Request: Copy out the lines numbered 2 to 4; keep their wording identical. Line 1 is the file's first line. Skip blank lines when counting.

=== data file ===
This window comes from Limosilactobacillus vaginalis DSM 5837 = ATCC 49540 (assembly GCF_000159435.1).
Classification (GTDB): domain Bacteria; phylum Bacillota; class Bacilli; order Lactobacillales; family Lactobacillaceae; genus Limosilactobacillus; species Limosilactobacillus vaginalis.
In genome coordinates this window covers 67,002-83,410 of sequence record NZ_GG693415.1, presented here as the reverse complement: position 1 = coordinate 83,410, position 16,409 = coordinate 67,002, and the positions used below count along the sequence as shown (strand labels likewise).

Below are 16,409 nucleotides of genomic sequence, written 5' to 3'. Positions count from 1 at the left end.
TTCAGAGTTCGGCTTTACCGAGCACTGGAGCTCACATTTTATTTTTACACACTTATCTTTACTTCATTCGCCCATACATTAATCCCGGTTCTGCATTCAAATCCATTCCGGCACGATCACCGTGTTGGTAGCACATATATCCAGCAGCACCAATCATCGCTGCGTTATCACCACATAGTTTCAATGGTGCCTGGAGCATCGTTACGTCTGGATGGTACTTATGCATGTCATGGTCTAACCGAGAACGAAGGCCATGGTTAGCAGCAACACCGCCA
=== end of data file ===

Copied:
Classification (GTDB): domain Bacteria; phylum Bacillota; class Bacilli; order Lactobacillales; family Lactobacillaceae; genus Limosilactobacillus; species Limosilactobacillus vaginalis.
In genome coordinates this window covers 67,002-83,410 of sequence record NZ_GG693415.1, presented here as the reverse complement: position 1 = coordinate 83,410, position 16,409 = coordinate 67,002, and the positions used below count along the sequence as shown (strand labels likewise).

Below are 16,409 nucleotides of genomic sequence, written 5' to 3'. Positions count from 1 at the left end.